If our faith is worth anything, then we should not fear close examination of our beliefs and traditions, nor fear changing our positions from time to time. Otherwise, we are no different than Mormons whom we like to label "cultists."

Let us keep searching, learning, and realizing that we know a lot less than we think we do.

Perry

yeoldbook's picture

Perry,

I agree about examining one's beliefs but I'm confused on your view of Scripture? It seems you are advocating that the Bible or the OT is a collection of stories and not really inerrant truth.

Speaking of the Mormons, your two views sound much like how the Mormons view the Bible as compared to the book or Morman, Pearl of Great Price, D&C etc...They hold their book in higher regard than the Bible.

cinper's picture

Inerrant truth...as it pertains to man's relationship to God, yes. Inerrant historical or scientific truth...not always. For example, Luther used the book of Joshua in his defense that the Sun rotated about the Earth, not vice-versa. This was during the time Polish astronomer Copernicus (predating Galileo) postulated that the solar system was heliocentric. Luther thought this was balderdash, and used the Bible to make his point. Luther essentially said "the Book of Joshua says the Sun stopped in its tracks, so the Sun revolves around the earth." This is the result of a literal reading without the benefit of extra historical or scientific knowledge, which Luther did not have at the time. The Catholic Church, as is well known, agreed with Luther in his assessment.

I don't have to say who was eventually vindicated.

We can make the same mistake today by elevating the literalness of Scripture above known scientific observation. Young Earth/Old Earth comes to mind. Dinosaurs were here at some point, even if the Bible does not specifically talk about them. And it's not likely they coexisted with Man.

So, we have to be careful when using the words "inerrant" or "infallible." It all depends on the context, and in many cases, we will never know.

Perry

psychohmike's picture

I second this motion. Good show Perry. It's no wonder so many people have such a hard time understanding or accepting the Bible for what it is. Working down at the port yesterday I met a guy that was more than willing to let me know why he had a problem with christianity. He was a very intelligent man that can't swallow the funny-mentalist idea of a wooden-literal 6 day creation and well, quite frankly just about everything else dispy's believe. Fortunately I had enough time to spend with him explaining my Biblical and worldview from a preterist perspective that actually left him feeling refreshed. I don't remember the exact words that he used but it was something along the lines of, "Now that sounds like something reasonable."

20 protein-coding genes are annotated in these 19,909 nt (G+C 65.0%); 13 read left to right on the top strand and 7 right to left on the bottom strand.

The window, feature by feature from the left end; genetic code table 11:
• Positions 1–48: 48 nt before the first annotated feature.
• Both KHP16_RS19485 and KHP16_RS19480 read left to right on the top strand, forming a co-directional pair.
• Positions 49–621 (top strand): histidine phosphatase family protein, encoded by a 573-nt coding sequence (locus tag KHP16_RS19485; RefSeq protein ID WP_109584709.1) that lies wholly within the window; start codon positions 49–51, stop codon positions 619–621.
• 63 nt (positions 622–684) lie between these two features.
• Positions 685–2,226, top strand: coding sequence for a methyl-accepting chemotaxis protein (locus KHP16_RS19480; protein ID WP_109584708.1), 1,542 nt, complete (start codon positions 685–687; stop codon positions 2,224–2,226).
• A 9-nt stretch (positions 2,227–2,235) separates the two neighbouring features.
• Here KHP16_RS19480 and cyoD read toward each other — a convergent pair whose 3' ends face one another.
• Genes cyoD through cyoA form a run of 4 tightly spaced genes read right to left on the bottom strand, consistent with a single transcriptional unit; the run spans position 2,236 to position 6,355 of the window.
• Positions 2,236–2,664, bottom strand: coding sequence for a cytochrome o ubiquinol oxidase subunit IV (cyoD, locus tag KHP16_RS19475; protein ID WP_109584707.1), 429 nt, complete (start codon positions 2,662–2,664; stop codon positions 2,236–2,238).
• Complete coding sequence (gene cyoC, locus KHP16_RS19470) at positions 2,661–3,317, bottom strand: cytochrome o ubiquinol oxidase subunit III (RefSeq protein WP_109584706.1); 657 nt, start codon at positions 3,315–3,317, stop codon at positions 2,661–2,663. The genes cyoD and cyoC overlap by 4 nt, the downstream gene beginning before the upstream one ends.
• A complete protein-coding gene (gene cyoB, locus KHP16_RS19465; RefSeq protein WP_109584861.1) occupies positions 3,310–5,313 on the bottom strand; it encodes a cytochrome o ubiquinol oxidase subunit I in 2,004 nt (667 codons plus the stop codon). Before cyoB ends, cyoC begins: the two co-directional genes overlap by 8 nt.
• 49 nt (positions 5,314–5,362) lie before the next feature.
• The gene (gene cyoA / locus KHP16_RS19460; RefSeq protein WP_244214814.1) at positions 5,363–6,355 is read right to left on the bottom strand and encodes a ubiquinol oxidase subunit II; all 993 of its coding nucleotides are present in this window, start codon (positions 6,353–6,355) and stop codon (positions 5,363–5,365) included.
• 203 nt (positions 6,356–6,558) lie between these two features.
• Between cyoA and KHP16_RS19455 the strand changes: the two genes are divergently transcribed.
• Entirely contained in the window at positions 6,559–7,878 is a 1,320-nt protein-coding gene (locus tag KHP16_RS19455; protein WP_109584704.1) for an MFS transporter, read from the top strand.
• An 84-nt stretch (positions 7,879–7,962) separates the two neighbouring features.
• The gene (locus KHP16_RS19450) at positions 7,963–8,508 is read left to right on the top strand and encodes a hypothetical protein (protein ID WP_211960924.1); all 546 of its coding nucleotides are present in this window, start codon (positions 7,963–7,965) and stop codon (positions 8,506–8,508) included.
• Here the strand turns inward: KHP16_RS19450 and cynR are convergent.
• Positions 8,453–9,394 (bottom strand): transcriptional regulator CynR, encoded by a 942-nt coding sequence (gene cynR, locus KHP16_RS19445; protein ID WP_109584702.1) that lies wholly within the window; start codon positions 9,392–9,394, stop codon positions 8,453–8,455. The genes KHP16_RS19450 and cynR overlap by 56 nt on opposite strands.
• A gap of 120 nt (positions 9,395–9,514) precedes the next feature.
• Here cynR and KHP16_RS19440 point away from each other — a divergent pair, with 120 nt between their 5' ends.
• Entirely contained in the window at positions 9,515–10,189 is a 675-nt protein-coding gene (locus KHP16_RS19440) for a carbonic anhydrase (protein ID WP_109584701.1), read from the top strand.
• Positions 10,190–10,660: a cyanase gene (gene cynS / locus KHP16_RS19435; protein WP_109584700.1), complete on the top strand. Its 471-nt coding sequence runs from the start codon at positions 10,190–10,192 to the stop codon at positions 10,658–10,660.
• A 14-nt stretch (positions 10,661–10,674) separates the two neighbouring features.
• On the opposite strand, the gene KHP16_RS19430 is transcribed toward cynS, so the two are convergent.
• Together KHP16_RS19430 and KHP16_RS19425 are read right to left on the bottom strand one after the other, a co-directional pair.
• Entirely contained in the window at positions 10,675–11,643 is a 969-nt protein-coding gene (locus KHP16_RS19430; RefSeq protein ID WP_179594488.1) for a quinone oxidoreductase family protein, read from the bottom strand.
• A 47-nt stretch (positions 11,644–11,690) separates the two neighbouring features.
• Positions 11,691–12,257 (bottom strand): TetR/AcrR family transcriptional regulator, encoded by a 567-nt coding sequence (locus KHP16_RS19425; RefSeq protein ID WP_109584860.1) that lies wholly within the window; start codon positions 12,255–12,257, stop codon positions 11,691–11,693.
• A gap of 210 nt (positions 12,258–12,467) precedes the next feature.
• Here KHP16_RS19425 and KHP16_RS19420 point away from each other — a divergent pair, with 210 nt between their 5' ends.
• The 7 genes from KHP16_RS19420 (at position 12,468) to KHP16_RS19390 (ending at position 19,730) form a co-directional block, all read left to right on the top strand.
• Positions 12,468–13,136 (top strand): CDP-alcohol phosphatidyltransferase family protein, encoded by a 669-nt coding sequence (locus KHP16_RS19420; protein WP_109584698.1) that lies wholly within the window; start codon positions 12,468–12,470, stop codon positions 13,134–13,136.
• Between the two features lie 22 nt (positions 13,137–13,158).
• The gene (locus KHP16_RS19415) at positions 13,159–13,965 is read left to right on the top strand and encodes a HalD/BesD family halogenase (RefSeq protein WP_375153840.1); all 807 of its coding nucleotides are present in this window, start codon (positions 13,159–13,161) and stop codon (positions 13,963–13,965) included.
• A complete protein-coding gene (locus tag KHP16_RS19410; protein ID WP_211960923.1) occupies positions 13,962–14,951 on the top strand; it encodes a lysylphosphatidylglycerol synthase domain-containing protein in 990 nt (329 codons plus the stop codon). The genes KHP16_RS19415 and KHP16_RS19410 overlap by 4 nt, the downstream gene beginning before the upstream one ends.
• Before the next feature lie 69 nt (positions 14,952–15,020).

The funny-mentalist message just isn't reaching people anymore. Technology is bringing us new discoveries every day and in many cases it does and will continue to disagree with a wooden literal interpretation of scripture. Rather than just throwing these discoveries out we need to step back and re-examine our understanding of things.

We live in an exciting time archeologically and scientifically. And quite frankly these two fields are going to turn the "funny-mentalists" on their ear.

8) Mike

vento's picture

Mike,

I really don't get it when folks say things like:

"He was a very intelligent man that can't swallow the funny-mentalist idea of a wooden-literal 6 day creation and well, quite frankly just about everything else dispy's believe."

Why would a guy that couldn't believe in a literal six-day creation, not have a problem swallowing the "funny-mentalist" idea of a man born of a virgin, then rises from the dead? That doesn't sound very "reasonable" either, from a humanist worldview.

Thanks, buddy.

Scott